• paffuto10paffuto10 Posts: 84Member Pioneering
    Thanks for advice @poppy123456

    So the "ongoing" was a mistake then. But I was wondering if legally they have to stand by it, now they've actually sent it? 
  • poppy123456poppy123456 Posts: 13,422Community champion Disability Gamechanger
    No problem. No, they don't have to legally stand by that award because they can review it at anytime. As this links states, only those with the highest award (Enhanced for both parts) will be given ongoing awards, if their condition will never improve.


  • paffuto10paffuto10 Posts: 84Member Pioneering
    Thanks for that link @poppy123456
    I can now see I'm fighting the wrong battle here!! 

    I will concentrate on the new letter arriving and trying to ensure son gets mobility. 
    He was on low rate mobility with DLA but this has been removed under PIP. 

    Thanks again x
  • paffuto10paffuto10 Posts: 84Member Pioneering
    Hi guys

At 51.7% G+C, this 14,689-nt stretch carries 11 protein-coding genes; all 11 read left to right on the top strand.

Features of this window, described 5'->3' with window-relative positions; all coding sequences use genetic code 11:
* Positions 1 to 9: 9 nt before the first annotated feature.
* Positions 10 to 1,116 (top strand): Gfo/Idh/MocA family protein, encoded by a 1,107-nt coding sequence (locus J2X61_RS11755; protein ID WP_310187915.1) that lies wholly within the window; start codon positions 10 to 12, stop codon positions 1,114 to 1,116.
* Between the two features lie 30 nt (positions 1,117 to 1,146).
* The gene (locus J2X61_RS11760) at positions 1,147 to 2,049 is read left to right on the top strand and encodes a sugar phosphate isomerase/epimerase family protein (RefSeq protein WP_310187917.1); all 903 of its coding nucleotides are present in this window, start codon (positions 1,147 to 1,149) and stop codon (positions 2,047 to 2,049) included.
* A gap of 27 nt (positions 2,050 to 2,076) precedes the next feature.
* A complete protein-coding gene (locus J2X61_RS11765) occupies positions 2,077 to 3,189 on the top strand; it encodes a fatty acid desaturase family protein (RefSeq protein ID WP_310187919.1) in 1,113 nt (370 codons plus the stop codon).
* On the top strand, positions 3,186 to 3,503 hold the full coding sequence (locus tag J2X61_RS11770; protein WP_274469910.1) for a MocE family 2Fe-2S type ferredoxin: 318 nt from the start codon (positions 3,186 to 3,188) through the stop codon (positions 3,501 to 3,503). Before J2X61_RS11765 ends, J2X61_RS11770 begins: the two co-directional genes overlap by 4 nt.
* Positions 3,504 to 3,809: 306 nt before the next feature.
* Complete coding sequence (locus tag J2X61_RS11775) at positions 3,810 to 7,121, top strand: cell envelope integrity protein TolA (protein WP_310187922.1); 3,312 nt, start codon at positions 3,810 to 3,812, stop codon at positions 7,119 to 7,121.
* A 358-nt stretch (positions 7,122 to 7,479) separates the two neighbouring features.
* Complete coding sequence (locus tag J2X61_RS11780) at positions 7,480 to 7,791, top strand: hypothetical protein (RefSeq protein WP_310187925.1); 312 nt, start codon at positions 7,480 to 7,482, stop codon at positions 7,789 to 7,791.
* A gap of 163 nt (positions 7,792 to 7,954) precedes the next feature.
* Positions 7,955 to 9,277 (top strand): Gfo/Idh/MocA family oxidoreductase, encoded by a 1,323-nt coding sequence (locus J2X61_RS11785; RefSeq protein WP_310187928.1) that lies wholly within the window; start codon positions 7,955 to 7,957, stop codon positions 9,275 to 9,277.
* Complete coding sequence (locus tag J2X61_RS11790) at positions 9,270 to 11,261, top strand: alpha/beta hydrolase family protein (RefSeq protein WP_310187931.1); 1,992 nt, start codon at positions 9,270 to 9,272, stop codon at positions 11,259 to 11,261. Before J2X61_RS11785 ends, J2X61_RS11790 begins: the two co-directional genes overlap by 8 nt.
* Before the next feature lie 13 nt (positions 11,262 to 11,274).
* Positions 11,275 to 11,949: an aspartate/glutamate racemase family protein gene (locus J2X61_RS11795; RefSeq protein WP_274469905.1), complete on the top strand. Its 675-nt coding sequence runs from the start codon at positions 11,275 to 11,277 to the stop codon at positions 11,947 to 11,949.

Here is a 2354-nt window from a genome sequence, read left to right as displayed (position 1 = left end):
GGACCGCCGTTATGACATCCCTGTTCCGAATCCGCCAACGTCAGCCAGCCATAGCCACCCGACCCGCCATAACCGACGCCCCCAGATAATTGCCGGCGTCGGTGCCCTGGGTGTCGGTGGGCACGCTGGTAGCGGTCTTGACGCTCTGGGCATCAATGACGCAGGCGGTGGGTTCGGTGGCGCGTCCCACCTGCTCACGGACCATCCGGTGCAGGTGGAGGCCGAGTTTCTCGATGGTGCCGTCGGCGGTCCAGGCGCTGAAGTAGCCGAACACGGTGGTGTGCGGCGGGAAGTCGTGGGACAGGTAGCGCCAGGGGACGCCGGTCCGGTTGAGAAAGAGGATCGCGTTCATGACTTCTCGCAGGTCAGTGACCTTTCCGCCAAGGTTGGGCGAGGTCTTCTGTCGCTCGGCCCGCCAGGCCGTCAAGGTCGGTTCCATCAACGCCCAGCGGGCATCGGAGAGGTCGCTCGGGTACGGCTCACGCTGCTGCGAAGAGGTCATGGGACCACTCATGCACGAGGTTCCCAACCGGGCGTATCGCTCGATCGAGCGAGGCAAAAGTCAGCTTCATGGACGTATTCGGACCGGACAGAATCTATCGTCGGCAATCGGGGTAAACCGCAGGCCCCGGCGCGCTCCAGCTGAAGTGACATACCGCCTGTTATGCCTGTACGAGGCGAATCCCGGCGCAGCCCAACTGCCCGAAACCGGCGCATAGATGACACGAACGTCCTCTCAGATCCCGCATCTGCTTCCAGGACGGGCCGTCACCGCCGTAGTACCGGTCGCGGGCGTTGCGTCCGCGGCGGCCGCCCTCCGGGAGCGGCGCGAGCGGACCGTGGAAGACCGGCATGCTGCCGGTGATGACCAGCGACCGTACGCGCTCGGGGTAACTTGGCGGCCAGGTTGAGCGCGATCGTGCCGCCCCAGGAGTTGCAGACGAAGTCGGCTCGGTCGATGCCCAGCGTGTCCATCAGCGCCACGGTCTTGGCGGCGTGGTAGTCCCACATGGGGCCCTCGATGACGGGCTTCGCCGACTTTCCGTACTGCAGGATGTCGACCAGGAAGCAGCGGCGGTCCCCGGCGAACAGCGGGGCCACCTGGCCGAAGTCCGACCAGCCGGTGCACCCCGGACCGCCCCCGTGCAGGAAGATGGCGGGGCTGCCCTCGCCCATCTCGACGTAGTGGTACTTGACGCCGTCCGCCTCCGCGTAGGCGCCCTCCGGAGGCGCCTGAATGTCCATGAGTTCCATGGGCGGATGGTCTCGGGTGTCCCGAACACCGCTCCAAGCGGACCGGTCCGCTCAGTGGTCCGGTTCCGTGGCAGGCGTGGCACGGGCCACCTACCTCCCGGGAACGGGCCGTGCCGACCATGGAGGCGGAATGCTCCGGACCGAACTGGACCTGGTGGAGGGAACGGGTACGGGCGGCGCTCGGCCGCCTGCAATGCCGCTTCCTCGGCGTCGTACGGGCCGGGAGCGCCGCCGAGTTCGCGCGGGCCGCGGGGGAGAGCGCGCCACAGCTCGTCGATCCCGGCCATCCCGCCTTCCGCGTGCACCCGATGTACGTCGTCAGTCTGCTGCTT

Just to let you know, received new MR notice yesterday. Son now has mobility  :)

    Standard for both Daily Living and Mobility. Same money as when he was on DLA.  :)

    Thanks for advice x
  • david235david235 Posts: 170Member Pioneering
    That's wonderful news @paffuto10 .


    I have "ongoing period" PIP that was awarded in 2013; my award was made in the first few months of PIP. The evidence included a letter from my neurologist pointing out I had been ill for almost 20 years and that he did not expect any improvement in my condition. The Assessment Provider reported no requirement for future reviews. My award is enhanced Daily Living and enhanced Mobility.